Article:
Skip over navigation
Guide and features
Guide and features
Science, Technology, Engineering and Mathematics
Featured Early Years Foundation Stage; US Kindergarten
Featured UK Key Stage 1&2; US Grades 1-4
Featured UK Key Stage 3-5; US Grades 5-12
Featured UK Key Stage 1, US Grade 1 & 2
Featured UK Key Stage 2; US Grade 3 & 4
Featured UK Key Stages 3 & 4; US Grade 5-10
Featured UK Key Stage 4 & 5; US Grade 11 & 12
Numbers Numbers Everywhere!
Stage: 1 and 2
Article by Bernard Bagnall
I think it's a good idea to take some number work from the numbers we see in the world around us. We often do lots of things related to the practical when we have to do some counting or tallying to see how many articles there are, but I'm thinking more of seeing actual Numerals about the place. We see digital displays of the time and prices [petrol prices displayed on the road side], we see numbers on clocks, houses and pages.
(A) But I'd like to start with the numbers we see on calendars.
from Jan $2001$ may be a good article and series of ativities to start with,
This article suggests you don't get rid of your old calendars. The activities, using cut up dates from the calendar, provide numbers to practise skills that need re-visiting. The children choose a page from an old calendar and they chose from that page some numbers from which they are set various challenges.
Calendar Patterns ,f
rom Jan $2000$
This activity is a great example of how patterns and numbers may be investigated in the context of a page from a calendar and doing some observation and calculations related to how the numbers appear.
Calendar Calculations ,
from Jan $2001$
As well as being used as a follow on from Calendar Patterns it could be revisited several times, trying different approaches each time. The children can discuss discoveries and suggest new things to try. It uses the dates within a week and sets some challenges for pupils to solve.
Calendar Capers .
from Jan $2002$.
In investigating a square of nine numbers found on a calendar the pupils are asked to identify various relationshsips using some "game type" moves. They are asked to find any similarity between the three by three square and the totals they get in the rows and columns and the four by four square. Based on the results, they can be asked about the predictions can be made about the sum of the right and left columns or the top and bottom rows. Tthen there are general questions like; Will it matter what month is chosen? What if a different square of numbers is chosen? What is the largest square that can be found in a month? What would happen if they changed from investigating a square to investigating a rectangle? What if, for example, a $3x4$ rather than a $4x3$ rectangle is used?
(B) What about the clocks that we see around us? There's both the digital and analogue to explore. Have a look at;
from Aug $1999$
This activity explores the way that numbers are displayed on a digital clock. It involves a lot of spatial awareness and suggests that pupils look for further interesting numeral arrangements. This can be done by "trial and error" but promotes systematic approaches and can involve some astute thinking.
from Nov $1998$
This problem requires logical and creative thinking. It is also an intriguing and challenging way to practise addition and subtraction.The children are asked to look at an analogue clock face and asked to consider the numbers $1$ to $12$.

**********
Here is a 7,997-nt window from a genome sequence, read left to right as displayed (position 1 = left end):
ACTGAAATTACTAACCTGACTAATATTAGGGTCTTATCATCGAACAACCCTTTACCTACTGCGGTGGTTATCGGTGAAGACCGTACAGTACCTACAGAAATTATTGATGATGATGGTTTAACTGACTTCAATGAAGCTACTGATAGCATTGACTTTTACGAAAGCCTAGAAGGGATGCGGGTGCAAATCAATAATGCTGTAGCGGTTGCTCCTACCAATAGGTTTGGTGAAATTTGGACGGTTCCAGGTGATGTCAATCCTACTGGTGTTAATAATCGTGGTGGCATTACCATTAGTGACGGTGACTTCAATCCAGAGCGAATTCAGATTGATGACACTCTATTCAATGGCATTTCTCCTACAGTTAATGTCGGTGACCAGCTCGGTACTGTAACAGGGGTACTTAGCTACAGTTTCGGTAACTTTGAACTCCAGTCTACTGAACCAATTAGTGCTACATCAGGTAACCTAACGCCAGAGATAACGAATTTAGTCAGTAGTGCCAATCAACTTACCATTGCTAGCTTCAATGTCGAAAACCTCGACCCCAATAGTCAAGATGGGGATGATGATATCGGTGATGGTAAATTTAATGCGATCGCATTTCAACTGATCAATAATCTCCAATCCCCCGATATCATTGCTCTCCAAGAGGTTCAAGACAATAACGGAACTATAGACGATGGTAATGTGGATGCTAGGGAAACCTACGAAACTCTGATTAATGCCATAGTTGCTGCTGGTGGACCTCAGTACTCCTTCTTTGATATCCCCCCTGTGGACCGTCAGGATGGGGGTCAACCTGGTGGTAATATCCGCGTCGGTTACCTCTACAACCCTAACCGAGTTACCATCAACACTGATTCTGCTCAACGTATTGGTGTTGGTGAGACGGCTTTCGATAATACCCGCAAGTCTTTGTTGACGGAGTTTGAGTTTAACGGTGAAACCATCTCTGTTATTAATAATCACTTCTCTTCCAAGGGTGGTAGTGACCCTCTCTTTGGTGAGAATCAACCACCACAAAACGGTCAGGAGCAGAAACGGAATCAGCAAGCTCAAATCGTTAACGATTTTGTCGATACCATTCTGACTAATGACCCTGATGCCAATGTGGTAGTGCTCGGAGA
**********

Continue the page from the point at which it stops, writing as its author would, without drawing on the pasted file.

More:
from March $2000$
This explores the whole area of arithmetic that counts in an alternative way - modulo or clock arithmetic. It enables a lot of number work to be done with what appears to be single digit numbers.
from Nov $2000$
This challenges with the question - Is it possible to rearrange the numbers 1, 2 ...12 around a clock face in such a way that every two numbers in adjacent positions differ by any of 3, 4 or 5 hours?
rom July $2000$.
This challenges by showing mirror images and asking what the time is. There's opportunity to take this much further.
from July $1999$
This puts together an investigation around anything that displays digital numbers, such as time, money, car instrument displays, counting devices, etc. It involves counting "light-bars".
Then there are the pages in books for older children.
A good number investigation that is centred around the numbering of pages in a book which is very easy to take further.
and a general one on consecutive numbers as found in pages of a book called
(E) Finally, House Numbers.
(March $2007$, April $2007$,)
This explores addition of different combinations of nearby house numbers.
So, there are probably other places around where you are where there are numbers that can be explored. Have a go at these activities and look around for other examples of numerals to be found in our homes and outside. Many of these activities have generated some interesting patterns of numbers that may be explored further by using Digital Roots -
on them may help.
This article, slightly edited, also appears in Primary Mathematics, a journal published by
The Mathematical Association
Trial and improvement
Addition & subtraction
Properties of numbers
Factors and multiples
Multiplication & division
Meet the team
The NRICH Project aims to enrich the mathematical experiences of all learners. To support this aim, members of the NRICH team work in a wide range of capacities, including providing professional development for teachers wishing to embed rich mathematical tasks into everyday classroom practice. More information on many of our other activities can be found here.
Register for our mailing list
Copyright © 1997 - 2014. University of Cambridge. All rights reserved.
NRICH is part of the family of activities in the
Millennium Mathematics Project